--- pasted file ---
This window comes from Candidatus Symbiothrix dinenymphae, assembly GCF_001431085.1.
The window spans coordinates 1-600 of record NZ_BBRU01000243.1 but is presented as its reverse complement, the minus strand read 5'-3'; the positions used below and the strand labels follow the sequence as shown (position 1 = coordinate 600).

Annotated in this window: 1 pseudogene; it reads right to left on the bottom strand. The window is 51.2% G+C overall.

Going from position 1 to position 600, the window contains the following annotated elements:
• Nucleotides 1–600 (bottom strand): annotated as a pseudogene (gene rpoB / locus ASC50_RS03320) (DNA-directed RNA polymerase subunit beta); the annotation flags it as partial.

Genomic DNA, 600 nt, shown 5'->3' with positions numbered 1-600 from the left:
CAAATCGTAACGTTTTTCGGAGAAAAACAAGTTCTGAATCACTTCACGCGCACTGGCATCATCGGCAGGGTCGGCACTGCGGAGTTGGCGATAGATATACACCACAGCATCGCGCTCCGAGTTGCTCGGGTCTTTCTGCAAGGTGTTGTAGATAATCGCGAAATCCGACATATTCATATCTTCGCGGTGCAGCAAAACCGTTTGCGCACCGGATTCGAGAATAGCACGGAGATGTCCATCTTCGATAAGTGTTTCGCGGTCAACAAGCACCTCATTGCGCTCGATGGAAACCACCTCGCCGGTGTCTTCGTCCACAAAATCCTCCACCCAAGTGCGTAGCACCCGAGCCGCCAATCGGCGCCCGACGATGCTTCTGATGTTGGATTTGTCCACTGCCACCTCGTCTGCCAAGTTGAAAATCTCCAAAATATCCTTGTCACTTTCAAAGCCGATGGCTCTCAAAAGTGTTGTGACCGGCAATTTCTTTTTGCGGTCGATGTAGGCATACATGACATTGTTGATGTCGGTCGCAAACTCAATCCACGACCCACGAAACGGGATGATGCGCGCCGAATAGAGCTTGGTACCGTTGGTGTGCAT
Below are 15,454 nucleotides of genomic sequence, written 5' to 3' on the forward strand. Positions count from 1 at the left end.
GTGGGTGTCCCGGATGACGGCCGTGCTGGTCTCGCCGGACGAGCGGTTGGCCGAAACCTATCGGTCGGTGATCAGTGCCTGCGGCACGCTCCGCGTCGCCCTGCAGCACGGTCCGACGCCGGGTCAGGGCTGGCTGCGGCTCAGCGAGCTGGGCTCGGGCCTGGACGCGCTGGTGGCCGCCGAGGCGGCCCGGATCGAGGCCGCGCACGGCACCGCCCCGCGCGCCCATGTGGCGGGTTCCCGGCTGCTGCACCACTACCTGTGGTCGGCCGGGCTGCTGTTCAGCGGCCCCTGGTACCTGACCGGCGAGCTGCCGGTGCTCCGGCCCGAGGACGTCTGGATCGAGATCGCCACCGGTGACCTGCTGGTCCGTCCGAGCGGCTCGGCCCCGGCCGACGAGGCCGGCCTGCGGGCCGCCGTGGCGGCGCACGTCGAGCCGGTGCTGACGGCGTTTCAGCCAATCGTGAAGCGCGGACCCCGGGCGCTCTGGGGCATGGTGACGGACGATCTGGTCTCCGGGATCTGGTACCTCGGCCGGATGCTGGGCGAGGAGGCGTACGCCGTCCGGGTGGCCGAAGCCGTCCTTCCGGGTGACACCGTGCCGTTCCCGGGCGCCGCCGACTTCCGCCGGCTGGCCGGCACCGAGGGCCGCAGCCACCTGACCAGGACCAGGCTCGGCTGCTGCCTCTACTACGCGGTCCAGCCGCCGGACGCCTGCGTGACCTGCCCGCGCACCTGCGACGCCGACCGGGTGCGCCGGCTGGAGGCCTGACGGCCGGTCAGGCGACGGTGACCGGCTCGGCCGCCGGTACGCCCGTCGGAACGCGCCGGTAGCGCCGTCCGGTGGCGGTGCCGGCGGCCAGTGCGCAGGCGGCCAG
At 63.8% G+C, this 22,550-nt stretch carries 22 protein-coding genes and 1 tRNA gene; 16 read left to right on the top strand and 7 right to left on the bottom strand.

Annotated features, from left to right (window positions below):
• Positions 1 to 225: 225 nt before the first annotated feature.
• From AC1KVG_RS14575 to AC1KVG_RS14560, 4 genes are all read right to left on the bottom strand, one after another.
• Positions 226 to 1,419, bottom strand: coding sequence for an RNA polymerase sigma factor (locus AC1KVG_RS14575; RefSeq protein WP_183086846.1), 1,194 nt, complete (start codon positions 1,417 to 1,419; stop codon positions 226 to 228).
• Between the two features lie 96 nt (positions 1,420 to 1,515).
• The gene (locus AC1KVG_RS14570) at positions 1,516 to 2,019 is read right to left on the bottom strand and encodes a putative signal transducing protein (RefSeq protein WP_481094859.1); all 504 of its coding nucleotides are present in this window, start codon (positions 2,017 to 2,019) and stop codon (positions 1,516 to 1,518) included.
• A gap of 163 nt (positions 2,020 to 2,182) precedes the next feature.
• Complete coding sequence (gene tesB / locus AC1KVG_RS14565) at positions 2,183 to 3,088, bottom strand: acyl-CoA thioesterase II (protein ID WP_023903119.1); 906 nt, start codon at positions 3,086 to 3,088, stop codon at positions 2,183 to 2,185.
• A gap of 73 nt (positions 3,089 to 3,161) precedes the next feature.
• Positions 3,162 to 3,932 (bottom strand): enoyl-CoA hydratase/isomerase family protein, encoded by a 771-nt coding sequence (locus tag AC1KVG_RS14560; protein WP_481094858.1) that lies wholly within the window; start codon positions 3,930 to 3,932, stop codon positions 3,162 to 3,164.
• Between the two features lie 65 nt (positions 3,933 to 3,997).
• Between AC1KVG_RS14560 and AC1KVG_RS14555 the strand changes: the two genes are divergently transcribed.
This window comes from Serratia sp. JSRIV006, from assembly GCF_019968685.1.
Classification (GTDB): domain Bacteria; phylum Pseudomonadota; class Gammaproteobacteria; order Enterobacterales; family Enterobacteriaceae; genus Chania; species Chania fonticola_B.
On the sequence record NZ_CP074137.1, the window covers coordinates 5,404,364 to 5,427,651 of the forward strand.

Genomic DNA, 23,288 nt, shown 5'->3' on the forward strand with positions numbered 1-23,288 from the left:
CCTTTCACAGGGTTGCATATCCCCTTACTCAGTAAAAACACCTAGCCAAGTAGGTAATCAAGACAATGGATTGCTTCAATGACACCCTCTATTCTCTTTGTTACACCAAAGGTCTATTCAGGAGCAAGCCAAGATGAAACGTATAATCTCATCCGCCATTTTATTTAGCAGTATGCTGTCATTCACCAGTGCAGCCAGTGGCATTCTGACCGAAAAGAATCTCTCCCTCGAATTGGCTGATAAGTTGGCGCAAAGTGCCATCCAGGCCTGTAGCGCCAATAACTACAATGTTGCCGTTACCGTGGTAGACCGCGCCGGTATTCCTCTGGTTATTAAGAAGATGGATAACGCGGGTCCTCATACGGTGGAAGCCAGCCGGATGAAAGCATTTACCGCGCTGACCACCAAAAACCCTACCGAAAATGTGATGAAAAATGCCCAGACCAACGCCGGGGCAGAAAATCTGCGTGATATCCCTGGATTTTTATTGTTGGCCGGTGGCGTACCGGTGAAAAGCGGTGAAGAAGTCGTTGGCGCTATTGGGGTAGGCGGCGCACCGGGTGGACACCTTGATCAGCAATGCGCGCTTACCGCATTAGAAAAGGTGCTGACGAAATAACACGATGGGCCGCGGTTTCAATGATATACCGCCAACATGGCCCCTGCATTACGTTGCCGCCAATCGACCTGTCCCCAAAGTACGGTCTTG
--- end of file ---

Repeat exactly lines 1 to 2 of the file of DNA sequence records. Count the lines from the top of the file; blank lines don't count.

This window comes from Candidatus Symbiothrix dinenymphae, assembly GCF_001431085.1.
The window spans coordinates 1-600 of record NZ_BBRU01000243.1 but is presented as its reverse complement, the minus strand read 5'-3'; the positions used below and the strand labels follow the sequence as shown (position 1 = coordinate 600).